Optimizing the supply chain process is beneficial for manufacturing plants to reduce costs while enhancing customer satisfaction. While human intervention was necessary for overseeing several parts of the supply chain process in the past, advancements in the field of computer vision have brought in a change in this aspect.
Several manufacturing enterprises have turned to computer vision applications for tasks like warehouse management, managing inventories, and improving efficiency in the organization. For example, companies like Amazon and Walmart are working to implement drone systems to monitor warehouse inventories. For example, real-time processing of camera streams is used to detect empty containers and optimize restocking.
4. Equipment Monitoring and Predictive Maintenance
Manufacturing plants involve specialized equipment for the production of goods. With regular use, these machines may show signs of wear or even malfunction, leading to product defects and losses.
The use of computer vision technologies is much more effective than human observations in detecting such changes in manufacturing equipment. Such technologies have been used to recognize defects in real-time, even in tiny machine parts. This makes it possible to discover and repair the parts in time which could have otherwise caused the manufacturing process to slow down.
Deep learning is used for the fault diagnosis, leakage detection, and prognosis of industrial equipment. Machine learning techniques have been used to develop intelligent fault diagnosis systems. For example, deep learning has been used to find cracks in industrial components such as spherical tanks and pressure vessels in oil and gas applications.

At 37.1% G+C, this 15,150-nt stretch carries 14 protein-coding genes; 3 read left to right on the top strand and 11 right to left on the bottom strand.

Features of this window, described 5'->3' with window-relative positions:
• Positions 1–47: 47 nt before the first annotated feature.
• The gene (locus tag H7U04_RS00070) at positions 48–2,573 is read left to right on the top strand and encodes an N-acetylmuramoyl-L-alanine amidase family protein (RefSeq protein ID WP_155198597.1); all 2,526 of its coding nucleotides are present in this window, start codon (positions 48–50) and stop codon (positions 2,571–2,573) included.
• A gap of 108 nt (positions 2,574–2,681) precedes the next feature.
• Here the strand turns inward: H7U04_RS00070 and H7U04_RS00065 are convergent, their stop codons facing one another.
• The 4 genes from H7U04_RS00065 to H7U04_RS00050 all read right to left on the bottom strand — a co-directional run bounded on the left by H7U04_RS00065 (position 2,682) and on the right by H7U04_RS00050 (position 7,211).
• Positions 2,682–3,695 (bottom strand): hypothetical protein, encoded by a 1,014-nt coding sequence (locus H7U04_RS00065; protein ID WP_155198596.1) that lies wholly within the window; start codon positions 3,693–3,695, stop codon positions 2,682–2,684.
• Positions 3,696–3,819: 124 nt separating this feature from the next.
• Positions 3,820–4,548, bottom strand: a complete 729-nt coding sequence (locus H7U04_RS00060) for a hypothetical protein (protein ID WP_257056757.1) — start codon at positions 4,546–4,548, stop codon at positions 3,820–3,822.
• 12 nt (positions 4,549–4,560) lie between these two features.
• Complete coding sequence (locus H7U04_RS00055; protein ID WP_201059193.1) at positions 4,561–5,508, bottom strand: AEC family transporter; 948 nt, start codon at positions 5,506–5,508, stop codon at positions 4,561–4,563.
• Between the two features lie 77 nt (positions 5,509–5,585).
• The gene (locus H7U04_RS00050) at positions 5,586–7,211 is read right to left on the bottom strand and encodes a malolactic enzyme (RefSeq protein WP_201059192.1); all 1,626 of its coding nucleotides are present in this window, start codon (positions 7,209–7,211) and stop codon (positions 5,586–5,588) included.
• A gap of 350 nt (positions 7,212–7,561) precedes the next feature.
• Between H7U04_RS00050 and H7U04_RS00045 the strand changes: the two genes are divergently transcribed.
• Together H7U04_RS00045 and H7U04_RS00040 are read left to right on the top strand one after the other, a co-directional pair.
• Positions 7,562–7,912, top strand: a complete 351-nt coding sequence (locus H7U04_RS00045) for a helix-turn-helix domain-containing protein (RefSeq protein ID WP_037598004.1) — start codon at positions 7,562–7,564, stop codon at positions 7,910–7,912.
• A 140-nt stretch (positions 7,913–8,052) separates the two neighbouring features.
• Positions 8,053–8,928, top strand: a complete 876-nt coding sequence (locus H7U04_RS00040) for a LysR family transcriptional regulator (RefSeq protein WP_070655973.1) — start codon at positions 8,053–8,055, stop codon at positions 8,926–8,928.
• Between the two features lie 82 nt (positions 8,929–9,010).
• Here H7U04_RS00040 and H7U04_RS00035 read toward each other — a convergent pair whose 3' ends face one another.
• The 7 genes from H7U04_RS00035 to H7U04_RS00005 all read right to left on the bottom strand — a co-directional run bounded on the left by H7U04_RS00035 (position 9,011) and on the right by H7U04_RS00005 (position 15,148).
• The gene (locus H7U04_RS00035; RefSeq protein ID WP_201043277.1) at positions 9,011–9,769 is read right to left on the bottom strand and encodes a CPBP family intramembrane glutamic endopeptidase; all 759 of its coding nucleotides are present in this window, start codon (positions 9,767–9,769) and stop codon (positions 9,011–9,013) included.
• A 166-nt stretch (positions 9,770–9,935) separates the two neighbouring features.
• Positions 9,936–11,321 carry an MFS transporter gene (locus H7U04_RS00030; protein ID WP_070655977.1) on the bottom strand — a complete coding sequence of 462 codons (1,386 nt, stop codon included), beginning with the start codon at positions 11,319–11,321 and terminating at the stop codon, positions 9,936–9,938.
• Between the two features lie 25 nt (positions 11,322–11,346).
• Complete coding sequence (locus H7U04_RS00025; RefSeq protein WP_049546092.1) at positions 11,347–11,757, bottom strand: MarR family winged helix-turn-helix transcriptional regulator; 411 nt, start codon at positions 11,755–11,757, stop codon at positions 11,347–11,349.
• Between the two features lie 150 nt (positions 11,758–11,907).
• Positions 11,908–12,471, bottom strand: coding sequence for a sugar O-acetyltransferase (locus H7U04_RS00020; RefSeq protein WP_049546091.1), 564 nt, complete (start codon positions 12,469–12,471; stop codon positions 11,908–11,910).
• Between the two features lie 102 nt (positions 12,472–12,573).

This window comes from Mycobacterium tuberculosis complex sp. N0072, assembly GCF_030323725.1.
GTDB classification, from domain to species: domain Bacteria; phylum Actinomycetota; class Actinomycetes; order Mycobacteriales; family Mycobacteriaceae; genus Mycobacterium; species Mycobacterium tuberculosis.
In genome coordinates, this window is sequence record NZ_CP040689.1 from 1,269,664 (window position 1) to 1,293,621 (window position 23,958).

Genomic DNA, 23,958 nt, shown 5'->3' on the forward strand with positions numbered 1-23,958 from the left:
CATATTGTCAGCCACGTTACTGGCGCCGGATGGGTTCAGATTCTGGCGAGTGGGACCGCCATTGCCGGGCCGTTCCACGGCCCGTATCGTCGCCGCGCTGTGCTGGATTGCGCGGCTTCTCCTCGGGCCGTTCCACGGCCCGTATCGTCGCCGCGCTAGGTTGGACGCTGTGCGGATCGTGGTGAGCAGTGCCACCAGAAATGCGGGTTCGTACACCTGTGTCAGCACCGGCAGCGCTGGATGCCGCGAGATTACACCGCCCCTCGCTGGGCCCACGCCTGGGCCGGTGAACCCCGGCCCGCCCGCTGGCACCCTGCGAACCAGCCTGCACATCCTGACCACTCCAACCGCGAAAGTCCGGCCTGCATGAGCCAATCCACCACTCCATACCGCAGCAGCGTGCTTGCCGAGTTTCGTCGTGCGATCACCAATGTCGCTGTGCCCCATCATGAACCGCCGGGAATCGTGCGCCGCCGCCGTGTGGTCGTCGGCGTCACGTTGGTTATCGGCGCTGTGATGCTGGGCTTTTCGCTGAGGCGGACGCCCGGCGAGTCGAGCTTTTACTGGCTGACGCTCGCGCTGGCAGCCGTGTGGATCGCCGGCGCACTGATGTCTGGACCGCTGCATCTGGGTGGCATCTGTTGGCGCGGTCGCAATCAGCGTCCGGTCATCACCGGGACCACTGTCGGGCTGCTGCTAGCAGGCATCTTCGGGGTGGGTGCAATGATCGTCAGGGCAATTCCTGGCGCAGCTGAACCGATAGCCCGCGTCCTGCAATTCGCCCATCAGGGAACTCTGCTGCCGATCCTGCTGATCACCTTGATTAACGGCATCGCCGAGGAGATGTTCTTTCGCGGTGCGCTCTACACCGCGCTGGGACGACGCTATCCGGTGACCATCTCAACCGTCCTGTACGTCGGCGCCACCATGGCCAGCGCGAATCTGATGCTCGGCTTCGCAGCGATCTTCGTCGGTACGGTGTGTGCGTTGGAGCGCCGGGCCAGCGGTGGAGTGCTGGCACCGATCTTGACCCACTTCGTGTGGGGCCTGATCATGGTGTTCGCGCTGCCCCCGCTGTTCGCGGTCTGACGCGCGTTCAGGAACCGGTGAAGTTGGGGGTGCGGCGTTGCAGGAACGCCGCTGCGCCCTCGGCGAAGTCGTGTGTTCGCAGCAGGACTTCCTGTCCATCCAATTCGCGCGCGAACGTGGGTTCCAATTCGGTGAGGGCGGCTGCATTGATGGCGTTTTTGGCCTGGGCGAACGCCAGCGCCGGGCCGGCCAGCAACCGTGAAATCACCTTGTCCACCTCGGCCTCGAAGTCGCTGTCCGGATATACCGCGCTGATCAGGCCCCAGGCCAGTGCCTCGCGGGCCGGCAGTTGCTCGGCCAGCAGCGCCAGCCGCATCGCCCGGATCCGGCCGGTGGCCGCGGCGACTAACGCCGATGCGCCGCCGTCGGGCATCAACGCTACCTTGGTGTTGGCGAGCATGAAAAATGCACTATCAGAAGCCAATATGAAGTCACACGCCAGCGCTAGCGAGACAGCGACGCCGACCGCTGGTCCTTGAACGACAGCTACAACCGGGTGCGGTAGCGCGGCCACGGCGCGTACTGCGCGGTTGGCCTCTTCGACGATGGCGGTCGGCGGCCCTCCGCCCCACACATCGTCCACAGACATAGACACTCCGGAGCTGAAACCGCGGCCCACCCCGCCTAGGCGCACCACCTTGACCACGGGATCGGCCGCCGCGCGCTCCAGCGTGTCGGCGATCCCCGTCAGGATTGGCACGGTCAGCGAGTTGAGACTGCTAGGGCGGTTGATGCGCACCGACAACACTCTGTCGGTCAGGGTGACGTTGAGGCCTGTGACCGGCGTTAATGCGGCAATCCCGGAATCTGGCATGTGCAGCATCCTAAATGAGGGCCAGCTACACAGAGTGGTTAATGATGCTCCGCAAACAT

5. Digital Lean Manufacturing
Lean manufacturing is a production process that attempts to maximize productivity while simultaneously minimizing waste within a manufacturing operation. Industry 4.0 technologies transform lean processes to advance the enterprise and provide a data-driven approach to decision-making and automation with intelligent sensing technologies. Computer Vision is a key component of Industry 4.0 technologies to digitize manufacturing plants.
Expert reports from Deloitte estimate that the transformation from lean to digital lean will generate improvement in EBITDA (earnings before interest, taxes, depreciation, and amortization) of US$20 million yearly, decrease costs by 15% per line per year, and improve general equipment effectiveness (OEE) by 11% yearly.
For example, computer vision systems can recognize and track events and employee footfall (automated spaghetti diagram) to measure process efficiency, provide analytics to detect defective equipment, and optimize workloads across the plant floor.
With the application of computer vision in manufacturing, it has become possible for many enterprises to embrace this strategy for enhancing their efficiency. The use of computer vision applications in different phases of the manufacturing process can help reduce time, wastage, and costs while simultaneously improving productivity.
Crowd detection application to identify human movement trajectories in public spaces.
6. Safety of Workforce and Equipment
Workers in manufacturing enterprises often suffer injuries while on the job. For employers, ensuring the safety of their workforce is of immense importance as it directly affects production.
Manual monitoring processes are often insufficient as the appointed person may fail to effectively observe multiple screens at once. And such errors may have enormous consequences for the workforce and the manufacturing firm.
The use of computer vision technologies can effectively detect any issues related to safety measures for the workers to create reports in dashboards and send notifications. It is also possible to issue alerts automatically in case there is an accident so that the management can take the necessary measures immediately.
Automated safety and compliance monitoring to minimize accidents and increase efficiency.
7. Detecting Product Defects